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February 28, 1988

DIVERSIFYING TADPOLE TECHNOLOGY WINS RIGHTS TO VERSATILE WINDOWING CHIP

By CBR Staff Writer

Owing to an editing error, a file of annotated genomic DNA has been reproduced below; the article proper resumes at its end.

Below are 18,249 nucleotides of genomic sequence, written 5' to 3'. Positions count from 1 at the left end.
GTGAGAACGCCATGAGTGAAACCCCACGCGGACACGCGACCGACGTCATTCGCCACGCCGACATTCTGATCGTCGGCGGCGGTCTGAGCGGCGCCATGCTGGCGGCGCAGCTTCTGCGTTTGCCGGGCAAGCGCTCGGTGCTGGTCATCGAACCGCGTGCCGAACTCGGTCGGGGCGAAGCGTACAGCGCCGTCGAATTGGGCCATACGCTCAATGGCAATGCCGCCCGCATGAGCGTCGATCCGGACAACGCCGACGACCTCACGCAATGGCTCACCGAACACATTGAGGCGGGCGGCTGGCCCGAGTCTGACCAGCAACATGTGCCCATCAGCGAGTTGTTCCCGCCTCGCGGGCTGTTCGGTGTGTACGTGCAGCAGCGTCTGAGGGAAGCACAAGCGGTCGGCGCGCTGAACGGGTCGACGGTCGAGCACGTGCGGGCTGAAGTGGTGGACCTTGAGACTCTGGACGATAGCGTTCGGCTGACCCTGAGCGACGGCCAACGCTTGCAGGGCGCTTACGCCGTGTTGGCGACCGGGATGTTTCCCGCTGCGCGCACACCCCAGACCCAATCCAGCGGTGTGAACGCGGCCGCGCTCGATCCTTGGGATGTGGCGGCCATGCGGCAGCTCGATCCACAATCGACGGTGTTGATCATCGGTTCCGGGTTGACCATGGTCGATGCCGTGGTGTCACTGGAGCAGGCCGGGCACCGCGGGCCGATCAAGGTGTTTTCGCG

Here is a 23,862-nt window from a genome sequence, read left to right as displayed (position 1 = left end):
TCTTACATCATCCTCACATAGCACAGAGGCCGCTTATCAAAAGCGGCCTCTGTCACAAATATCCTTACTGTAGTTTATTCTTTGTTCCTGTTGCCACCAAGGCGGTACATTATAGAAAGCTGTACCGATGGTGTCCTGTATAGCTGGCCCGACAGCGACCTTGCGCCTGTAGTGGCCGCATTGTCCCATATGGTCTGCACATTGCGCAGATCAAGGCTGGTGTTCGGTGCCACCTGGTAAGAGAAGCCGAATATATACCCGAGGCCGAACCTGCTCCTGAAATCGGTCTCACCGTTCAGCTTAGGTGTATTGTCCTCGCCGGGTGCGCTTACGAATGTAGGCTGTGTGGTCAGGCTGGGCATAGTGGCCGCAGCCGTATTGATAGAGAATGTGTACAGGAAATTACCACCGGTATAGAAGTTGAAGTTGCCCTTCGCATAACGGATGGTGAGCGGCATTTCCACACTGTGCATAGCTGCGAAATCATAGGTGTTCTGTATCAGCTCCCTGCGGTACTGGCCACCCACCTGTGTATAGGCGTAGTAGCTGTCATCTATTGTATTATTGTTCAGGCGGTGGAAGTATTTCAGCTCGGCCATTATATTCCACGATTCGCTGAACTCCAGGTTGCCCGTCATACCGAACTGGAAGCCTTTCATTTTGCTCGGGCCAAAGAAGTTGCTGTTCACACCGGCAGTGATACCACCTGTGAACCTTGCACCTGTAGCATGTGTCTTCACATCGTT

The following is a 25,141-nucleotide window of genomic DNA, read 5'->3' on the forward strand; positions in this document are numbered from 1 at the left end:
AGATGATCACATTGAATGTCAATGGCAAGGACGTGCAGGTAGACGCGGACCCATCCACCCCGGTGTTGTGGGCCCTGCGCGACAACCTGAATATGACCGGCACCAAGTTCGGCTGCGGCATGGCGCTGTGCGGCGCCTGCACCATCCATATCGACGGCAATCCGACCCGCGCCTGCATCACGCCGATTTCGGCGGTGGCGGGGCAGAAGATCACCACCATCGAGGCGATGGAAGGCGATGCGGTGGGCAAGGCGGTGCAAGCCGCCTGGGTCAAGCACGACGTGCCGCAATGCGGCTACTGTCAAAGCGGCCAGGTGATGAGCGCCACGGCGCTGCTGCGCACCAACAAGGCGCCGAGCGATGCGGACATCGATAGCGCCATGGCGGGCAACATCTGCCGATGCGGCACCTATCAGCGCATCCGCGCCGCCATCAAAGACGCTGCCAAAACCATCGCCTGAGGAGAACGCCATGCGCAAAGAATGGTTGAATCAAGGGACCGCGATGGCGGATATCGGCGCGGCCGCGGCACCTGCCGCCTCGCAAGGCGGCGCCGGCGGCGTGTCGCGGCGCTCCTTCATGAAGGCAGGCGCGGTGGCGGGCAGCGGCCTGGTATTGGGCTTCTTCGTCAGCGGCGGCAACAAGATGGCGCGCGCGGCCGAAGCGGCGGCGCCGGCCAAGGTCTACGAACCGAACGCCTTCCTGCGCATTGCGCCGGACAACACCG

Cambridge-based VMEbus board builder Tadpole Technology Plc, and London, Isle of Dogs-based robotics specialist Caplin Cybernetics Corp Ltd – which likes to call itself C3 – have entered into a non-exclusive technology agreement enabling Tadpole to develop and market a graphics accelerator chip with hardware windowing (CI No 864) – and idea of multiple windows controlled by hardware is relatively novel, say the partners. Tadpole is the first company to adopt the chip, and it will be able to market the product, the first for its newly formed Silicon Engineering group in the UK, on the continent and in the US. It will offer the chip as a manufactured product mainly to its customer base. The deal was initiated six months ago and licences Tadpole to design the VLSI chip in detail and market it in either VME board form or chip form, or to embed it in other custom-designed products for major clients. Two-year old C3 has already prototyped the chips and Tadpole will be tidying up the design in readiness to come to market with a board-level product in the third quarter. It is not a mainstream product for C3, which literally acquired the technology when a member of staff with PhD in hardware windowing joined the company. The chip is based on C3’s GS-1 technology which solves the problem of moving multiple images on a display by altering the traditional methods in which memory is mapped to the screen. GS-1 enables windows of varying shapes and sizes to be created and manipulated with a single instruction. Windows can be overlapped, transparently or opaquely, or stacked in planes in full colour. The chip allows the window and data within the window to be manipulated without imposing any overhead on the main processor. The beauty the GS-1 design is that further chips can be added to the board to expand the number of windows or planes available so that a four-plane version can be built to provide 16 colours or an eight-plane board to provide 256 colours. The boards can be stacked to provide even more variation. Tadpole adds that it will be announcing a major product involving its new silicon engineering group and its software group in two months’ time.

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